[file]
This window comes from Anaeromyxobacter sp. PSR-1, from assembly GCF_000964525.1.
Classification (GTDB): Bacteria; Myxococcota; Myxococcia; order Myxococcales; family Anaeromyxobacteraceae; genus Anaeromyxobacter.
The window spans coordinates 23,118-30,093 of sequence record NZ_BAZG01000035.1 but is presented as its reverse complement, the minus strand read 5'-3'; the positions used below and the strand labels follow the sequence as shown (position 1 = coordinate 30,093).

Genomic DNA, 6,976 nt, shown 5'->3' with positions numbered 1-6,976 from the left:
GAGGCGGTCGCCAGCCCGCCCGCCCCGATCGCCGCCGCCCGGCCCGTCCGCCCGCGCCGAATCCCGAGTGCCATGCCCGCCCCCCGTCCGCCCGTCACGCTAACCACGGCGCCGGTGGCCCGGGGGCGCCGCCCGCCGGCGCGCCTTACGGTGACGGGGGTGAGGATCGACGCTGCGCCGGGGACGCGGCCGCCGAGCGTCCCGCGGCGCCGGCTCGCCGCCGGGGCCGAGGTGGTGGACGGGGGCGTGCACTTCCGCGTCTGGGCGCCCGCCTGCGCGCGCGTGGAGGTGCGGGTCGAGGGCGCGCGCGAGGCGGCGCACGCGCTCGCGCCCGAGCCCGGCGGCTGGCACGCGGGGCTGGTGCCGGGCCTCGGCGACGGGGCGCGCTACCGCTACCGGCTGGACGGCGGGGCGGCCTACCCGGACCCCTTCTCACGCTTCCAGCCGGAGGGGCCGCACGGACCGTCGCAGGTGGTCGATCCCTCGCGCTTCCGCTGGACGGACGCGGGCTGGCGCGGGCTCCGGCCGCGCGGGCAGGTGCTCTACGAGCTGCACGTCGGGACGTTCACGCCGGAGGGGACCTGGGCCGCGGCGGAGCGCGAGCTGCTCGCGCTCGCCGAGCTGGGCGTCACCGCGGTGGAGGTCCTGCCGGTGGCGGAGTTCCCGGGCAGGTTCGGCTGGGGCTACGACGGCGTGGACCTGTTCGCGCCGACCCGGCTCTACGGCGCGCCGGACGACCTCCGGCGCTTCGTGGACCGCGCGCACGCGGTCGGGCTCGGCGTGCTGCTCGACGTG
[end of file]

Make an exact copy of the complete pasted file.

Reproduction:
This window comes from Anaeromyxobacter sp. PSR-1, from assembly GCF_000964525.1.
Classification (GTDB): Bacteria; Myxococcota; Myxococcia; order Myxococcales; family Anaeromyxobacteraceae; genus Anaeromyxobacter.
The window spans coordinates 23,118-30,093 of sequence record NZ_BAZG01000035.1 but is presented as its reverse complement, the minus strand read 5'-3'; the positions used below and the strand labels follow the sequence as shown (position 1 = coordinate 30,093).

Genomic DNA, 6,976 nt, shown 5'->3' with positions numbered 1-6,976 from the left:
GAGGCGGTCGCCAGCCCGCCCGCCCCGATCGCCGCCGCCCGGCCCGTCCGCCCGCGCCGAATCCCGAGTGCCATGCCCGCCCCCCGTCCGCCCGTCACGCTAACCACGGCGCCGGTGGCCCGGGGGCGCCGCCCGCCGGCGCGCCTTACGGTGACGGGGGTGAGGATCGACGCTGCGCCGGGGACGCGGCCGCCGAGCGTCCCGCGGCGCCGGCTCGCCGCCGGGGCCGAGGTGGTGGACGGGGGCGTGCACTTCCGCGTCTGGGCGCCCGCCTGCGCGCGCGTGGAGGTGCGGGTCGAGGGCGCGCGCGAGGCGGCGCACGCGCTCGCGCCCGAGCCCGGCGGCTGGCACGCGGGGCTGGTGCCGGGCCTCGGCGACGGGGCGCGCTACCGCTACCGGCTGGACGGCGGGGCGGCCTACCCGGACCCCTTCTCACGCTTCCAGCCGGAGGGGCCGCACGGACCGTCGCAGGTGGTCGATCCCTCGCGCTTCCGCTGGACGGACGCGGGCTGGCGCGGGCTCCGGCCGCGCGGGCAGGTGCTCTACGAGCTGCACGTCGGGACGTTCACGCCGGAGGGGACCTGGGCCGCGGCGGAGCGCGAGCTGCTCGCGCTCGCCGAGCTGGGCGTCACCGCGGTGGAGGTCCTGCCGGTGGCGGAGTTCCCGGGCAGGTTCGGCTGGGGCTACGACGGCGTGGACCTGTTCGCGCCGACCCGGCTCTACGGCGCGCCGGACGACCTCCGGCGCTTCGTGGACCGCGCGCACGCGGTCGGGCTCGGCGTGCTGCTCGACGTG